Optical and magnetic measurements of a levitated, gyroscopically stabilized graphene nanoplatelet

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I discuss the design and operation of a system for levitating a charged, $\mu$m-scale, multilayer graphene nanoplatelet in a quadrupole electric field trap in high vacuum. Levitation decouples the platelet from its environment and enables sensitive mechanical and magnetic measurements.

First, I describe a method of generating and trapping the nanoplatelets. The platelets are generated via liquid exfoliation of graphite pellets and charged via electrospray ionization. Individual platelets are trapped at a pressure of several hundred mTorr and transferred to a trap in a second chamber, which is pumped to UHV pressures for further study. All measurements of the trapped platelet's motion are performed via optical scattering.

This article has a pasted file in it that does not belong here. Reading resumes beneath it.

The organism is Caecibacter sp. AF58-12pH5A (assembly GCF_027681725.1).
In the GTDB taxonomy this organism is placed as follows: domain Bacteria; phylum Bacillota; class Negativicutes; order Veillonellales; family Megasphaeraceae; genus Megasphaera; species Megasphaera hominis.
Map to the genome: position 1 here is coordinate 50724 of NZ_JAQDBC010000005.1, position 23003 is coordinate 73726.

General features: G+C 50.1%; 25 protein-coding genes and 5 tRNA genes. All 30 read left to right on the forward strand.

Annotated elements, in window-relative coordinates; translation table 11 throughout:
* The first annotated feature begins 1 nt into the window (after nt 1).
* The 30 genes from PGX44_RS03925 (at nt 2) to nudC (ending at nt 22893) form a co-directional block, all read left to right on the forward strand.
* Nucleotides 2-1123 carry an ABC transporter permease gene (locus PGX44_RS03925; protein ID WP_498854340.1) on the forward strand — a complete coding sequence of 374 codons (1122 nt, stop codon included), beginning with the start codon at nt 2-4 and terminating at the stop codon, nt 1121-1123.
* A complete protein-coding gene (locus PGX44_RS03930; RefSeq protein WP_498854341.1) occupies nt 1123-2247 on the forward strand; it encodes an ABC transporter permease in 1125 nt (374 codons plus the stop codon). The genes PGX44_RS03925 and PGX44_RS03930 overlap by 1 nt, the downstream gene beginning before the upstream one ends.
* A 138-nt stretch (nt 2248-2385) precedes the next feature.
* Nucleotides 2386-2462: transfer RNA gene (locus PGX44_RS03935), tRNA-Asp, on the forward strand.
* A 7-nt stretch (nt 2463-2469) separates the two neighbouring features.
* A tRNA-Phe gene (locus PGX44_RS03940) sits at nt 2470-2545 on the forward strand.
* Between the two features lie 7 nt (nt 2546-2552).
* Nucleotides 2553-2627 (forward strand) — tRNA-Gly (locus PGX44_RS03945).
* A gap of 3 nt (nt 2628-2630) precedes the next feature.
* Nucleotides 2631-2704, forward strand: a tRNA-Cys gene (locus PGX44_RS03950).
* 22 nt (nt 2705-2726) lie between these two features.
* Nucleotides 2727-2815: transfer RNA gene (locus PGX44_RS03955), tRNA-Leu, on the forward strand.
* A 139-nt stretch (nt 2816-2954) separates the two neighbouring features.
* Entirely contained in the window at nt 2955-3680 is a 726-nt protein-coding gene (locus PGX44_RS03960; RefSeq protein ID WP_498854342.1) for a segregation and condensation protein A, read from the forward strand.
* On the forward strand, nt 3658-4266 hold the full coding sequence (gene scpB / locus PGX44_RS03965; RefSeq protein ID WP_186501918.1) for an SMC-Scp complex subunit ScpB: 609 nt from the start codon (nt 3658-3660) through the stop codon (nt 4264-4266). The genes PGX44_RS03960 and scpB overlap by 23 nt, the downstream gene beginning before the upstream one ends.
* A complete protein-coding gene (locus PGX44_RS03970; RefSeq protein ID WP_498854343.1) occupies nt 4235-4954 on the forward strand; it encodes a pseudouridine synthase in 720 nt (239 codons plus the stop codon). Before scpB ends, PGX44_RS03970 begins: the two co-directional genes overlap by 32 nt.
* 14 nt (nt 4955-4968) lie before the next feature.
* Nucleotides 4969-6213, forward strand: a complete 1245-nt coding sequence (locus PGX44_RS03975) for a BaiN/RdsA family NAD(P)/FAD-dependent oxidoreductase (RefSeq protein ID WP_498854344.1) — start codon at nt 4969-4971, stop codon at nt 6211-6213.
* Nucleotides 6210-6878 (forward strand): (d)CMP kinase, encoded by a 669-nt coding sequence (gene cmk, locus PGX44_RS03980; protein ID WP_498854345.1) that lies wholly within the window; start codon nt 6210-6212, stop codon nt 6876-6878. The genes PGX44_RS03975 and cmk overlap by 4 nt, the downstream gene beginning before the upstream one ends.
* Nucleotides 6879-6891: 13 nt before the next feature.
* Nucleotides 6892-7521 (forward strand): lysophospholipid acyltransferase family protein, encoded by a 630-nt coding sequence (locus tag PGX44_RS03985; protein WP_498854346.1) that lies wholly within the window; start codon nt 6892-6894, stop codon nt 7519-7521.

Second, I present a method of gyroscopically stabilizing the levitated platelet. The rotation frequency of the platelet is locked to an applied radio frequency (rf) electric field $\bm{E}{\mathrm{rf}}$. Over time, frequency-locking stabilizes the platelet so that its axis of rotation is normal to the platelet and perpendicular to $\bm{E}{\mathrm{rf}}$.

Finally, I present optical data on the interaction of a multilayer graphene platelet with an applied magnetic field. The stabilized nanoplatelet is extremely sensitive to external torques, and its low-frequency dynamics are determined by an applied magnetic field. Two mechanisms of interaction are observed: a diamagnetic polarizability and a magnetic moment proportional to the frequency of rotation. A model is constructed to describe this data, and experimental values are compared to theory.